It may be that the 13 MacBook Pro dies in January 2012, when new DVD-driveless MacBook Pros are launched in only 15 and 17 sizes. It could be that Apple will launch a MacBook Air 15 model. That way both the Air and Pro ranges could co-exist with 11, 13, and 15 Air models complemented by 13, 15 and 17 Pros.

Of these scenarios, I would merge the four form factors into a single line-up based on either the Air or a slimmer Pro design. I would simply call the new range the MacBook. I dont think it makes sense to have two separate model lines once the DVD drive is abandoned. That said, it may be necessary for a slimmer Pro format to co-exist with the current Air format to see which works best with new hardware offerings and which consumers like the most.

There has been some mention of whether Apple will use the A5 chip in a laptop computer. I think the answer is 'yes'. But this will be a new entry-level MacBook, running iOS and possibly made of plastic.It should be an ideal first machine for schools and low-intensity use. Itll have excellent battery life and ultimately will bridge the gap between OSX and iOS.

So there you go, fantasy Apple laptops based on a collection of other peoples' ideas.
post #2 of 2
Quote:
Originally Posted by Tailpipe View Post

Introduction

I wanted to tie-up a number of very interesting ideas, rumours and reports to suggest what Apple will offer us in the near future. My start point is a glass thats very much half full rather than half empty. The unibody construction Apple adopted with the first Air and then rolled out across its entire MacBook line-up makes its machines among the most functional and robust of any laptop computers available today. People often describe Apple as being design-led; Id say that Apple is functionality-led. MacBooks have sleek contoured aluminium enclosure not because they look good, but because flimsy plastic boxes with sharp edges get knocked and break. Apple machines are minimalist, because to provide you more than you actually need of anything makes an Apple machine more expensive to produce and more expensive to buy. If cliches like: form follows function and reduce to the max are Cupertino mantras, they are fully justified by Apples amazing product range. Indeed, Apples current line-up is so strong you could be forgiven for advising Jonny Ive and his team to follow another well-worn platitude: if it aint broke, dont fix it. Am I alone in thinking that the form factor of the iPhone 3 remains more practical than that of the fragile iPhone 4? Of course, the overall improvements made to the iPhone 4 are so thorough that any worries about the case design are more than compensated by the incremental functionality on offer. Yet, each iterations makes me wonder when the Law of Diminishing Returns will finally kick-in and prevent the next generation of an Apple something from being a quantum leap in innovation and performance.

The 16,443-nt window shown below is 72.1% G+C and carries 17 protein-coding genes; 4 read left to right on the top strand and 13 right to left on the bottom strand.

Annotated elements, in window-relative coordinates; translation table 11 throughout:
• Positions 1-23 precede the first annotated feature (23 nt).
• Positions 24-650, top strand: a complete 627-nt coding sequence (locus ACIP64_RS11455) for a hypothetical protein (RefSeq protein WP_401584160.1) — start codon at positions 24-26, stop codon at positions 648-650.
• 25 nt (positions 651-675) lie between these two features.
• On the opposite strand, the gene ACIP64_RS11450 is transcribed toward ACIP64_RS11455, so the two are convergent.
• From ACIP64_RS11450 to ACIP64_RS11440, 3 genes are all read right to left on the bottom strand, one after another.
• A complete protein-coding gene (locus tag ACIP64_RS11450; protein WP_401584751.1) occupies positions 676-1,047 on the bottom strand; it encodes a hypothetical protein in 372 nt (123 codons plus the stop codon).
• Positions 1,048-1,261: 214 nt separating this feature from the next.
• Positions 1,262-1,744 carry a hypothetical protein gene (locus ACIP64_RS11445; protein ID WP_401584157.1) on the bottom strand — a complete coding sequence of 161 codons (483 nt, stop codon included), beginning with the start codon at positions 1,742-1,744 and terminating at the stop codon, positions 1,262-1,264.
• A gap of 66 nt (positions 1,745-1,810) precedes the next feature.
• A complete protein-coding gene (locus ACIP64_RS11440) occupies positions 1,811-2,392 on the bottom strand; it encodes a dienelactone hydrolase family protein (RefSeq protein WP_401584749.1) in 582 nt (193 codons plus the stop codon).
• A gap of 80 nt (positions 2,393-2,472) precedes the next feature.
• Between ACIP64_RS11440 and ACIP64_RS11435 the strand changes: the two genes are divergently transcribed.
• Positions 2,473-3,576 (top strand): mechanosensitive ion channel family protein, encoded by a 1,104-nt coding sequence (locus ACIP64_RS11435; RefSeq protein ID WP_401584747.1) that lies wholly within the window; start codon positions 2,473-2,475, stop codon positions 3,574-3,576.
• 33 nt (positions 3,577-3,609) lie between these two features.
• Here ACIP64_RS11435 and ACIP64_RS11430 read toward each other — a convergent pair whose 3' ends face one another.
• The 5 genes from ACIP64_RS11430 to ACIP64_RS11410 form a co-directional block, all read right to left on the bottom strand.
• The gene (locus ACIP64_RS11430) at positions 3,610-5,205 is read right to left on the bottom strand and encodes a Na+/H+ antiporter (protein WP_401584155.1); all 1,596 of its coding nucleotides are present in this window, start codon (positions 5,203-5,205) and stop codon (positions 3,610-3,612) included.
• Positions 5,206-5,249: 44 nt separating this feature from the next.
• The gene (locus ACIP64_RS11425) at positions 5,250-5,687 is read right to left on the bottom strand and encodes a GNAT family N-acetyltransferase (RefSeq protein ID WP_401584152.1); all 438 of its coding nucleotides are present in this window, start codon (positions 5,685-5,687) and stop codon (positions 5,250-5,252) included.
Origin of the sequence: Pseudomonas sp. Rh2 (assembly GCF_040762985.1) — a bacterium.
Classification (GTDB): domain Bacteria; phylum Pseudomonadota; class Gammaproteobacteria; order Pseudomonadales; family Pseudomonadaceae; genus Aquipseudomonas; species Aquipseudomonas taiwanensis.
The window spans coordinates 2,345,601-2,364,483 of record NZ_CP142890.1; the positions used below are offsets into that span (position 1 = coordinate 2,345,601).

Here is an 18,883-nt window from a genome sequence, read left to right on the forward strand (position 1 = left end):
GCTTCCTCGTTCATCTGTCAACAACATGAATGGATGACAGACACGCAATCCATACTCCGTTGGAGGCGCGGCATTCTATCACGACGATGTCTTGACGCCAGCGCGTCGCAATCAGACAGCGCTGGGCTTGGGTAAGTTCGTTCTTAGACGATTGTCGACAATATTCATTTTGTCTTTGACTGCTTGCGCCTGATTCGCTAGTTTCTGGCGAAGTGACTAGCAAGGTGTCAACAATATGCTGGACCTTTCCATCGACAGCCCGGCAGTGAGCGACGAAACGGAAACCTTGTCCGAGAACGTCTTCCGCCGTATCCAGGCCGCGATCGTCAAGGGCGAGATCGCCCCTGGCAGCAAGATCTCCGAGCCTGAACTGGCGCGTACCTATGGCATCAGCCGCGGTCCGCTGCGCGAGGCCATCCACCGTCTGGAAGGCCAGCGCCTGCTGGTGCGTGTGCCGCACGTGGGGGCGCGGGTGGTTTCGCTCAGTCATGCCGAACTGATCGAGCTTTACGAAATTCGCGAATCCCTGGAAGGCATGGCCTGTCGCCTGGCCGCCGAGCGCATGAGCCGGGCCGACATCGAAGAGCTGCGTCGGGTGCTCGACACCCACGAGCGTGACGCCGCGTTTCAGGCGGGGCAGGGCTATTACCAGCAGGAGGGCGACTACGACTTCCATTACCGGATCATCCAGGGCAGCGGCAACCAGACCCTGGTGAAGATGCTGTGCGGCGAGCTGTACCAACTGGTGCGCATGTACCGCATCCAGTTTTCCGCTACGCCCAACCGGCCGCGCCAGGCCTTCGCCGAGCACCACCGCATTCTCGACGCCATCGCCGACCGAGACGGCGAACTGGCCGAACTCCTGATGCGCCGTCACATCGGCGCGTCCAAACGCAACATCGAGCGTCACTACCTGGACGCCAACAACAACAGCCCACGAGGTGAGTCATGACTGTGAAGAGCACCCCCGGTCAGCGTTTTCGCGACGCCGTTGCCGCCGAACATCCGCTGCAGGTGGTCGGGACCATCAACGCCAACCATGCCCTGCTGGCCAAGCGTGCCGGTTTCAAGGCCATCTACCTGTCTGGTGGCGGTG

It is never good to start off a rant with fanboi speak. Honestly I'm a big fan of Apple current crop of hardware but we need to keep a perspective here. Apple isn't perfect, just really good.
Quote:
So what can we expect? Lets start with key component technologies.

Processor developments

Intels Sandy Bridge architecture was a significant upgrade in processor power versus the previous generation. Anyone using an older Core2Duo system who switched to the new Core i7 in a 13 MacBook Pro experienced a noticeable step-up in performance across all major tasks. The interesting trend thats part and parcel of the SB platform is an integrated GPU. When it comes to graphics, Intel may not have yet matched AMD, but it will either improve its GPUs or allow Nvidias to be mounted on its own motherboards. Either way, the shrinking size of components used to allow manufacturers to do one of two things: